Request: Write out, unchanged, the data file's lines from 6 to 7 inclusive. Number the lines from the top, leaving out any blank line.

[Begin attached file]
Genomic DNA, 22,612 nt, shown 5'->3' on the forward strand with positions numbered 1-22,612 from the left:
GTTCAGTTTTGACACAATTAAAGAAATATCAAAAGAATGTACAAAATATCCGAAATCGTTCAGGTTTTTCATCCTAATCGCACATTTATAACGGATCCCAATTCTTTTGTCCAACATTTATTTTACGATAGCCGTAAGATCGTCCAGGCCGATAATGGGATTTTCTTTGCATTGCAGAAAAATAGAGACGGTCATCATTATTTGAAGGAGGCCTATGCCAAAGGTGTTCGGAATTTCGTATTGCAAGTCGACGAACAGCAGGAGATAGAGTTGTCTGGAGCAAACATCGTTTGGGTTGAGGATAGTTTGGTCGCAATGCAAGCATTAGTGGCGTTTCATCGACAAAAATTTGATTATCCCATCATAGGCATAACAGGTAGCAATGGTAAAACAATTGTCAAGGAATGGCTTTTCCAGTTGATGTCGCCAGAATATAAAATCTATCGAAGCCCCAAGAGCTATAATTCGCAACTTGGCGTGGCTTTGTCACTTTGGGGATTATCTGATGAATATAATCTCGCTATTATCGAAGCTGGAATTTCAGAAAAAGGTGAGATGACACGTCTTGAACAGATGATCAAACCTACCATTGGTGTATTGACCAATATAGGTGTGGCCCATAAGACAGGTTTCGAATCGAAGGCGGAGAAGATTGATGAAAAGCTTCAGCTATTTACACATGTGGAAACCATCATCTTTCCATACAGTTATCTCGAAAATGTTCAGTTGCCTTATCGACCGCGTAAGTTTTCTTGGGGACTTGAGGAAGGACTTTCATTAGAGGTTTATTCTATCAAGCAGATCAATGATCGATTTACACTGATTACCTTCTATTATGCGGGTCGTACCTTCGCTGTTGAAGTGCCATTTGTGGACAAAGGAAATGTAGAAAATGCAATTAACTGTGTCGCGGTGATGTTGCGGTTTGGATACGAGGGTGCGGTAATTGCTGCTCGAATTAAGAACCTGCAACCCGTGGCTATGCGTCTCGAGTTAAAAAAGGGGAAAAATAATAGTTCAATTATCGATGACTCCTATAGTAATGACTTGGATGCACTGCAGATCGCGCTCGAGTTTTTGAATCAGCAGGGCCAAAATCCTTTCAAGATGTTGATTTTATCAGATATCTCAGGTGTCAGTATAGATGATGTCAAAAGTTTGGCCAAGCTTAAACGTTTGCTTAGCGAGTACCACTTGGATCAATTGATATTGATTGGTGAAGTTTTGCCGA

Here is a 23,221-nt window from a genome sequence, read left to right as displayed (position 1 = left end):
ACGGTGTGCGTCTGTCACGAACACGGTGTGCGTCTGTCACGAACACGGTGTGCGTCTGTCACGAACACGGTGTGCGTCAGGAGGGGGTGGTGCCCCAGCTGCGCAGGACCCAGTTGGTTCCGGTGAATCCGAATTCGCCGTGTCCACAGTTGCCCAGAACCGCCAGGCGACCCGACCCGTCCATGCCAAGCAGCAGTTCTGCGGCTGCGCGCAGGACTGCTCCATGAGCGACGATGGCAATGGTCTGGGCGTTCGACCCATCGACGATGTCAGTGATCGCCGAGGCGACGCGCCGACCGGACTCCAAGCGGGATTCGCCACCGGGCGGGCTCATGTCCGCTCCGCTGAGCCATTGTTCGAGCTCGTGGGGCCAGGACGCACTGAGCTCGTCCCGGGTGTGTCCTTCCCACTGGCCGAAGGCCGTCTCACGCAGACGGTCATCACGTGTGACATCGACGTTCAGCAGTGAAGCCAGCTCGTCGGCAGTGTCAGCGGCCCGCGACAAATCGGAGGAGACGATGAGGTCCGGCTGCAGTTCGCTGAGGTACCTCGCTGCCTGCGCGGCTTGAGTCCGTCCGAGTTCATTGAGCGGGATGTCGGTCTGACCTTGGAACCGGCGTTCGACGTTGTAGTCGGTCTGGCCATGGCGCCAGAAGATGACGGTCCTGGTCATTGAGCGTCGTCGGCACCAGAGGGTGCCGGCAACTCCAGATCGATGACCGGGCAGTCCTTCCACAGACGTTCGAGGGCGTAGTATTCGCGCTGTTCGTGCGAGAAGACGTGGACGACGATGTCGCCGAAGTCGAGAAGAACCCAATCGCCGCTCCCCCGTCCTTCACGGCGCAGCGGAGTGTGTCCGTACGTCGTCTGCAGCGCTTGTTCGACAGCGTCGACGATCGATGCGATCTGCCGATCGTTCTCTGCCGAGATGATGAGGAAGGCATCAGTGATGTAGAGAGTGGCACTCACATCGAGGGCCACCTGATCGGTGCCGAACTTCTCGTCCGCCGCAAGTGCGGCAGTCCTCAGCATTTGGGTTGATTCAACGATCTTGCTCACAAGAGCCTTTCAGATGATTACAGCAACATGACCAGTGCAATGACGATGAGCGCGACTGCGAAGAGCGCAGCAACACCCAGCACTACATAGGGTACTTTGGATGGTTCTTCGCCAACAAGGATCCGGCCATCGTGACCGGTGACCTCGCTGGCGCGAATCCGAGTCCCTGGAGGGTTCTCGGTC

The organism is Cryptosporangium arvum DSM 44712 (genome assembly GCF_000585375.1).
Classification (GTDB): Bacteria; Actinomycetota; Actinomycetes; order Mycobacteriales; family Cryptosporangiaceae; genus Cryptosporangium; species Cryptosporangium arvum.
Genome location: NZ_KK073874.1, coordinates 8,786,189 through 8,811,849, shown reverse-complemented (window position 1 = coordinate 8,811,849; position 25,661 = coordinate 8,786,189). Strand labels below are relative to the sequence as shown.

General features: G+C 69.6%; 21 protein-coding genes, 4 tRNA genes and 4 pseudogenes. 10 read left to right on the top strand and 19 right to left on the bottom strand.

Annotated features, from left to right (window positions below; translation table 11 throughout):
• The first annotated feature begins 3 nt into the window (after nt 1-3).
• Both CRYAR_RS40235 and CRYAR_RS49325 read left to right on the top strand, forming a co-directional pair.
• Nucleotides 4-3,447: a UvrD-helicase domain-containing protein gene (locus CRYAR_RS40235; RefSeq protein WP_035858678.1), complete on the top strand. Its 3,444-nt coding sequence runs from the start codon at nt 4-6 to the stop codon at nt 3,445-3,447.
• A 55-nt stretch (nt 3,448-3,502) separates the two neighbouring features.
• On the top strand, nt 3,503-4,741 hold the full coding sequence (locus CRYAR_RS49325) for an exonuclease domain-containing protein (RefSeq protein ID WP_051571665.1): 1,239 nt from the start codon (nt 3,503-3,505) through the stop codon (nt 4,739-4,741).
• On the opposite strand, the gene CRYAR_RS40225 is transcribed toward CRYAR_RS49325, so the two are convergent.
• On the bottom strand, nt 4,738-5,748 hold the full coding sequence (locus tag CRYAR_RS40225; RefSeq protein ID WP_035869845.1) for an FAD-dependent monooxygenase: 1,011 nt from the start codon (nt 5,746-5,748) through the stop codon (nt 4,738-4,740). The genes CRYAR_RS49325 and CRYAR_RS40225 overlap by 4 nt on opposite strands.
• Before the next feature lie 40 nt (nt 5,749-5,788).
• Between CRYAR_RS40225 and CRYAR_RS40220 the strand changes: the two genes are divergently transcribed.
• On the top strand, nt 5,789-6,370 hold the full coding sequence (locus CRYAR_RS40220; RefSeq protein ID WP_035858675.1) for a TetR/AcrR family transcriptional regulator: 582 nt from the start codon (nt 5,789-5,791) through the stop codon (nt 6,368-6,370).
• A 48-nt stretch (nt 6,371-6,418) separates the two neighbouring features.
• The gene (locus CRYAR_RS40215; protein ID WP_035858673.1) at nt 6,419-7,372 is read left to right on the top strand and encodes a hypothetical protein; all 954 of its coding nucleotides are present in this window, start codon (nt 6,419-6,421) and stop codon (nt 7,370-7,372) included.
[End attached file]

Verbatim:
Classification (GTDB): Bacteria; Actinomycetota; Actinomycetes; order Mycobacteriales; family Cryptosporangiaceae; genus Cryptosporangium; species Cryptosporangium arvum.
Genome location: NZ_KK073874.1, coordinates 8,786,189 through 8,811,849, shown reverse-complemented (window position 1 = coordinate 8,811,849; position 25,661 = coordinate 8,786,189). Strand labels below are relative to the sequence as shown.